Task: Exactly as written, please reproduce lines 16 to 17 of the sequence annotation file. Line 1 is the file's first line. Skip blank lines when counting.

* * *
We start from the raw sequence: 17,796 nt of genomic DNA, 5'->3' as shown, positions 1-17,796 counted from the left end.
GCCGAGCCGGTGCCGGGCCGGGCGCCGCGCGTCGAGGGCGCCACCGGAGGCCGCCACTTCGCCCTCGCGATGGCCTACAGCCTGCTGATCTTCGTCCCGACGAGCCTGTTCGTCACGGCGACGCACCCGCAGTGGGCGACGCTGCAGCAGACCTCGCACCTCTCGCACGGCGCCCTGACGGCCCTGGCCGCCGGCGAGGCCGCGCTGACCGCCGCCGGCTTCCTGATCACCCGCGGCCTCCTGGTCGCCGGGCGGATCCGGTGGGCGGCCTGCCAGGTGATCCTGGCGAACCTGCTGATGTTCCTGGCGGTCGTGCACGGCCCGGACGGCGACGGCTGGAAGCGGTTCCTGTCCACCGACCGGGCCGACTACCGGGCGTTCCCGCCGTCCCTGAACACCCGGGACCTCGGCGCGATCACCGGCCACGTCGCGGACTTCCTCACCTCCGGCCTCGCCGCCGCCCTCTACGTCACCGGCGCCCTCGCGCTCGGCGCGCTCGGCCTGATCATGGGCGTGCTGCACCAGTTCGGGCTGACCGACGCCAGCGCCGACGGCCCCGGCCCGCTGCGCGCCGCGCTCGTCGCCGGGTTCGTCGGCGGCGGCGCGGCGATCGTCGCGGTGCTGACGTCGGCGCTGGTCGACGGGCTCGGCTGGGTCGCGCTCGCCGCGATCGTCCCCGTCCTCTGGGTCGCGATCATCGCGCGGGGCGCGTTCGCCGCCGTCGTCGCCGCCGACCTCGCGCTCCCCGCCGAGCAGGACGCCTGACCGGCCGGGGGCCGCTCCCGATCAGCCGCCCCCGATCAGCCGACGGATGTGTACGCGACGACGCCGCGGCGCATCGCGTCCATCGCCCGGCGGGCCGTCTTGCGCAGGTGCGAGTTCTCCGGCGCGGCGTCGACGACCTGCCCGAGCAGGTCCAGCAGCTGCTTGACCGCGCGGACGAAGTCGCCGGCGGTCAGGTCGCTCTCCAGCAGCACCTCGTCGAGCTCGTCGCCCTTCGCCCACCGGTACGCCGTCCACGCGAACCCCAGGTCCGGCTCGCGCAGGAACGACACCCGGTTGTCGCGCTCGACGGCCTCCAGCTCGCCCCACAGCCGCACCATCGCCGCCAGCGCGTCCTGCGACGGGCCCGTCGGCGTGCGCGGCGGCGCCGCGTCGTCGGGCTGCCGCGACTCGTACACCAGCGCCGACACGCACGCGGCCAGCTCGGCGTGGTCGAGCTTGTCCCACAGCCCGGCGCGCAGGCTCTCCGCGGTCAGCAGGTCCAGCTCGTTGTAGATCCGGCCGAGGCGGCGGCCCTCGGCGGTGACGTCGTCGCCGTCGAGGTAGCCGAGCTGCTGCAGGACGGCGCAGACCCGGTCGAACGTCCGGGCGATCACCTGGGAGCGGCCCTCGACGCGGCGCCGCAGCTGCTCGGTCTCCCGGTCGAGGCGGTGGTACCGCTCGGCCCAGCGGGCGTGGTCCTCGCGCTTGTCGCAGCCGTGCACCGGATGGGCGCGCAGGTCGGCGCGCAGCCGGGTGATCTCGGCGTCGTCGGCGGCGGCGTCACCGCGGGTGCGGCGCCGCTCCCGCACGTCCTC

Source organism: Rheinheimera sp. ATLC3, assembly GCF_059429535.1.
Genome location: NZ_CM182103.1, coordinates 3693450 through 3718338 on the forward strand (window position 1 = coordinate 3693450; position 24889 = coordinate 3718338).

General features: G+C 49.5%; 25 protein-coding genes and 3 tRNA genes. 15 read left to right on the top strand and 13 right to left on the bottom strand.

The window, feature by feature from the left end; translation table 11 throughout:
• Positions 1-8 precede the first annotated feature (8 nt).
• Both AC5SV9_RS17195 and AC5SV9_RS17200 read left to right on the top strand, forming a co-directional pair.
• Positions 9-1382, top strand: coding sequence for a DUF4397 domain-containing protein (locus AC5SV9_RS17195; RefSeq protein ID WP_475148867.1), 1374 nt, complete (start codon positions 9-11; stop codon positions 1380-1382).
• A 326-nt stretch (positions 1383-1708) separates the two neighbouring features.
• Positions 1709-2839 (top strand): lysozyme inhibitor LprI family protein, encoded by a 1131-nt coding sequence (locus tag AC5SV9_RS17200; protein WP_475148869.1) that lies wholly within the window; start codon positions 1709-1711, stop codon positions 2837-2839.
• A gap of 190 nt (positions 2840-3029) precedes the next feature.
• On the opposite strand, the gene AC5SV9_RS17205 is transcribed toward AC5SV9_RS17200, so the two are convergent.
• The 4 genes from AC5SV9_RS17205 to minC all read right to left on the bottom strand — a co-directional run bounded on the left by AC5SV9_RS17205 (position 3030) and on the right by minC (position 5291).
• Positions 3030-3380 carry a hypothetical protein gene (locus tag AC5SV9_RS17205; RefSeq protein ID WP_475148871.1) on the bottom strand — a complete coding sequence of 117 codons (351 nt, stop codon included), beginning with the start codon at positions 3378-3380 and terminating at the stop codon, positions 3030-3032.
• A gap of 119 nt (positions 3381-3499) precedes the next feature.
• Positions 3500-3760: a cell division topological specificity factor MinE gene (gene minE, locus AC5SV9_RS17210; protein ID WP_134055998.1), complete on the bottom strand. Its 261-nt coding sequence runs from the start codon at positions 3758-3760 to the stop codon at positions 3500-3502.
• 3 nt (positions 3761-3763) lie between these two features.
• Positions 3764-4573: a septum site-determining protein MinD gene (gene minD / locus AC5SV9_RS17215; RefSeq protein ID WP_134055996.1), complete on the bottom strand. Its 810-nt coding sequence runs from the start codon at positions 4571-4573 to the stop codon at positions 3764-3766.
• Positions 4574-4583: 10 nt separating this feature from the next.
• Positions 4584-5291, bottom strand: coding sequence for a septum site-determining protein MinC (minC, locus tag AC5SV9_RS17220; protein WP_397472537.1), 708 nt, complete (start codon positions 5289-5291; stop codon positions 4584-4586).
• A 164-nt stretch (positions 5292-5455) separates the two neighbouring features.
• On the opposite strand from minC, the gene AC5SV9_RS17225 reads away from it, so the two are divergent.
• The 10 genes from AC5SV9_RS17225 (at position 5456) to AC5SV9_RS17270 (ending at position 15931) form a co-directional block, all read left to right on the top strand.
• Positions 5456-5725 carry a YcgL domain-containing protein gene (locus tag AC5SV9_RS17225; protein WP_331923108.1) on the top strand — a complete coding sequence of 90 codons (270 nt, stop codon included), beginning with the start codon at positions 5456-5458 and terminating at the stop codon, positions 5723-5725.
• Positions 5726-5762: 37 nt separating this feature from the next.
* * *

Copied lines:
• A gap of 119 nt (positions 3381-3499) precedes the next feature.
• Positions 3500-3760: a cell division topological specificity factor MinE gene (gene minE, locus AC5SV9_RS17210; protein ID WP_134055998.1), complete on the bottom strand. Its 261-nt coding sequence runs from the start codon at positions 3758-3760 to the stop codon at positions 3500-3502.